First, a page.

By 1812, with the British embroiled in war with France, US hawks moved to take advantage of their northern neighbour's disunity, finish the job of the revolution and kick the British off the North American continent once and for all.
Proponents of war were confident that the fractious Canadians would greet US forces as liberators, with former President Thomas Jefferson quipping that annexing the vast territory would be "a mere matter of marching" and could be completed within a few months.
An 1833 lithograph of the Battle of the ThamesNative leader Tecumseh was killed by a US soldier at the Battle of the Thames in Ontario, shown in a detail from an 1833 lithograph
One of the leaders of the invasion force was US General William Hull, a 58-year-old veteran of the revolution who had been reluctant to take part.
He promised the Canadians liberty and prosperity, while also threatening "instant destruction" and a "war of extermination" at the first whiff of collusion between the Canadians and the natives.
Though some Canadians took heed, others, regardless of their allegiances, were uninterested in receiving liberty and prosperity at the point of an American sword. So they took up arms.
Bravery and patriotism
In battles on both sides of the border, vastly outnumbered Canadian militiamen, British regular troops and First Nations warriors inspired by Shawnee warrior Tecumseh overcame the Americans.
Stephen Harper and Prince CharlesCanada never rejected the British Crown as America did, and remains a loyal part of the Commonwealth
A force led by British Maj Gen Isaac Brock and Tecumseh captured Detroit from Gen Hull, taking almost 2,500 American regulars and militiamen captive with only 300 hundred British regulars, 400 Canadian militiamen and 600 natives.
At the Battle of the Chateauguay near Montreal, French Canadians repelled a US attack. Under the leadership of Charles de Salaberry, 50 regulars, 400 volunteers, 900 militiamen and 180 Mohawks drove off 4,000-strong US force.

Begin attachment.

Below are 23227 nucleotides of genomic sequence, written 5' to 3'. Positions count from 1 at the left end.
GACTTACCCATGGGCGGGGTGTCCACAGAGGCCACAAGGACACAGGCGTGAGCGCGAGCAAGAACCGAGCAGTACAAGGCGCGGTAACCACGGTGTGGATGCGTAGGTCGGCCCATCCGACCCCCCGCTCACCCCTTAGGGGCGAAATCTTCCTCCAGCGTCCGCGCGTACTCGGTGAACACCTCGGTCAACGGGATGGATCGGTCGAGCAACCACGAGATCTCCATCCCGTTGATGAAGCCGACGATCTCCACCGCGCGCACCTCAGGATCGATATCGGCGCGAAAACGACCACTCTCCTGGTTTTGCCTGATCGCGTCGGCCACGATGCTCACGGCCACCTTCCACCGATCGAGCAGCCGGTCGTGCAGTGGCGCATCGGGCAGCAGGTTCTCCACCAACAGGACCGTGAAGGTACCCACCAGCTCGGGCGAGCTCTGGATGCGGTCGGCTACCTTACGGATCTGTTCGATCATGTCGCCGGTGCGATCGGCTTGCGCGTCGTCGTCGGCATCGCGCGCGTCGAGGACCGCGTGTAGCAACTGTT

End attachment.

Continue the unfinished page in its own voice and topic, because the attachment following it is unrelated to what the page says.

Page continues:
Despite their difficult history with British rule, Les Canadiens had proved their bravery and patriotism beyond a doubt.
Their victory inspired yet another improbable defence of Canada just over two weeks later at the Battle of Crysler's Farm, in which 900 British regulars and Canadian militiamen repulsed 8,000 US troops.
By the war's end, both York (now Toronto) and Washington DC had been put to the torch by invaders; the British bombardment of Ft McHenry in Baltimore had inspired a new national anthem; and Gen Andrew Jackson had routed the British Army at the Battle of New Orleans.
But the map of North America had hardly changed.
Three native men who fought with the British, photographed in 1882Canada's First Nations tribes' hopes for an independent state died after the War of 1812; above, three men who fought with the British, photographed in 1882
The US withdrew to well within the boundaries of the 13 colonies. Inexperienced British diplomats gave away her territorial gains at the negotiating table, while bullish and skilled US negotiators rejected the British-backed idea of an independent "buffer state" for the indigenous tribes between the US and British North America.
This betrayal of the natives hastened the demise of native autonomy in North America, as the US turned its attention from annexing lands in the north to pushing west toward the Pacific Ocean.
The War of 1812 was declared in Washington 200 years ago yesterday.
The British and Americans drew and the natives lost, leaving the fledgling Canadians with the best claim to victory.
In the spirited defence of their way of life, they surprised both the invaders and one another with their resourcefulness, co-operation and tenacity in the face of an invasion force with an overwhelming numerical advantage.
In that sense, their struggle was not unlike the American Revolution a generation earlier.
What Canadian-ness actually means continues to evolve and remains a perennial topic of discussion both domestically and internationally.
Nevertheless, its beginnings can be traced back to 18 June 1812, when her fractious inhabitants stood together against subjugation by a foreign power.
The 33.5 million people living in Canada today - fully one-fifth of whom are foreign-born - have this patchwork vanguard to thank for their country's steady path to progressive prosperity.

*Link for This article compiled by Roger Smith from reliable sources BBC News
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*This article is being posted from Toronto, Canada By DTN News ~ Defense-Technology News